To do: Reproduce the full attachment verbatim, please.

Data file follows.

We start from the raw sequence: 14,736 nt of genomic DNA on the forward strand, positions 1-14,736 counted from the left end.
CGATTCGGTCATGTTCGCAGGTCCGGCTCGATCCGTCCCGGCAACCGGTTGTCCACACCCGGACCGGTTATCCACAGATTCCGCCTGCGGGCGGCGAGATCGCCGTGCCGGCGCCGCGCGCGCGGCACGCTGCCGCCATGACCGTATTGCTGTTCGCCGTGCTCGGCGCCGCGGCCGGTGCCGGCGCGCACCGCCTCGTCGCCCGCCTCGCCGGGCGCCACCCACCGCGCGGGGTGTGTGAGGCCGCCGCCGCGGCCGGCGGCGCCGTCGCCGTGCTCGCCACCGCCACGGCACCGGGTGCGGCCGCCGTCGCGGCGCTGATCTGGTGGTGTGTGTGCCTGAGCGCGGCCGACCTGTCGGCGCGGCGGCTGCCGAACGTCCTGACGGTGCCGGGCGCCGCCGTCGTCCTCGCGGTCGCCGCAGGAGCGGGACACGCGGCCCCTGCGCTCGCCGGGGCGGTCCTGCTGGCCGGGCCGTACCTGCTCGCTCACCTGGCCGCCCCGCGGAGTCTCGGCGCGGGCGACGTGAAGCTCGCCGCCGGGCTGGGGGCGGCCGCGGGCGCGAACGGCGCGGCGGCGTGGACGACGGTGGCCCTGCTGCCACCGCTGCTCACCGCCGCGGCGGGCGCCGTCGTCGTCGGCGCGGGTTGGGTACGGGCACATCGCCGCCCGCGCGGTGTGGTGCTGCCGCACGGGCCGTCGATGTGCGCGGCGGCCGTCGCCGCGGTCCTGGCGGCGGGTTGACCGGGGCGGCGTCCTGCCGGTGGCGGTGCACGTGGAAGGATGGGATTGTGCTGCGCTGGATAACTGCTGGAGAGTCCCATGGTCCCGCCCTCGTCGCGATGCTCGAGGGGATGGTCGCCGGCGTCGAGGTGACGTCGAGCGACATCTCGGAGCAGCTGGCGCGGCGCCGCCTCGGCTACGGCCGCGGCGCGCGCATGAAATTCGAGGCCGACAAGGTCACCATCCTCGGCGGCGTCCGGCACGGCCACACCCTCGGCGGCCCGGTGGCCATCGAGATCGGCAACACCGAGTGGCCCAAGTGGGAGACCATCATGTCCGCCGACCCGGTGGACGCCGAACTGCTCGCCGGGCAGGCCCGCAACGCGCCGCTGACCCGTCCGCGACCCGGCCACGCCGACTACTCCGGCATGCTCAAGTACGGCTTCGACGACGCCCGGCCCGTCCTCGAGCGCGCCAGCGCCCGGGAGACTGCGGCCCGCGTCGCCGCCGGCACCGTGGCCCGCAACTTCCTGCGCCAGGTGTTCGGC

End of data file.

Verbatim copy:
We start from the raw sequence: 14,736 nt of genomic DNA on the forward strand, positions 1-14,736 counted from the left end.
CGATTCGGTCATGTTCGCAGGTCCGGCTCGATCCGTCCCGGCAACCGGTTGTCCACACCCGGACCGGTTATCCACAGATTCCGCCTGCGGGCGGCGAGATCGCCGTGCCGGCGCCGCGCGCGCGGCACGCTGCCGCCATGACCGTATTGCTGTTCGCCGTGCTCGGCGCCGCGGCCGGTGCCGGCGCGCACCGCCTCGTCGCCCGCCTCGCCGGGCGCCACCCACCGCGCGGGGTGTGTGAGGCCGCCGCCGCGGCCGGCGGCGCCGTCGCCGTGCTCGCCACCGCCACGGCACCGGGTGCGGCCGCCGTCGCGGCGCTGATCTGGTGGTGTGTGTGCCTGAGCGCGGCCGACCTGTCGGCGCGGCGGCTGCCGAACGTCCTGACGGTGCCGGGCGCCGCCGTCGTCCTCGCGGTCGCCGCAGGAGCGGGACACGCGGCCCCTGCGCTCGCCGGGGCGGTCCTGCTGGCCGGGCCGTACCTGCTCGCTCACCTGGCCGCCCCGCGGAGTCTCGGCGCGGGCGACGTGAAGCTCGCCGCCGGGCTGGGGGCGGCCGCGGGCGCGAACGGCGCGGCGGCGTGGACGACGGTGGCCCTGCTGCCACCGCTGCTCACCGCCGCGGCGGGCGCCGTCGTCGTCGGCGCGGGTTGGGTACGGGCACATCGCCGCCCGCGCGGTGTGGTGCTGCCGCACGGGCCGTCGATGTGCGCGGCGGCCGTCGCCGCGGTCCTGGCGGCGGGTTGACCGGGGCGGCGTCCTGCCGGTGGCGGTGCACGTGGAAGGATGGGATTGTGCTGCGCTGGATAACTGCTGGAGAGTCCCATGGTCCCGCCCTCGTCGCGATGCTCGAGGGGATGGTCGCCGGCGTCGAGGTGACGTCGAGCGACATCTCGGAGCAGCTGGCGCGGCGCCGCCTCGGCTACGGCCGCGGCGCGCGCATGAAATTCGAGGCCGACAAGGTCACCATCCTCGGCGGCGTCCGGCACGGCCACACCCTCGGCGGCCCGGTGGCCATCGAGATCGGCAACACCGAGTGGCCCAAGTGGGAGACCATCATGTCCGCCGACCCGGTGGACGCCGAACTGCTCGCCGGGCAGGCCCGCAACGCGCCGCTGACCCGTCCGCGACCCGGCCACGCCGACTACTCCGGCATGCTCAAGTACGGCTTCGACGACGCCCGGCCCGTCCTCGAGCGCGCCAGCGCCCGGGAGACTGCGGCCCGCGTCGCCGCCGGCACCGTGGCCCGCAACTTCCTGCGCCAGGTGTTCGGC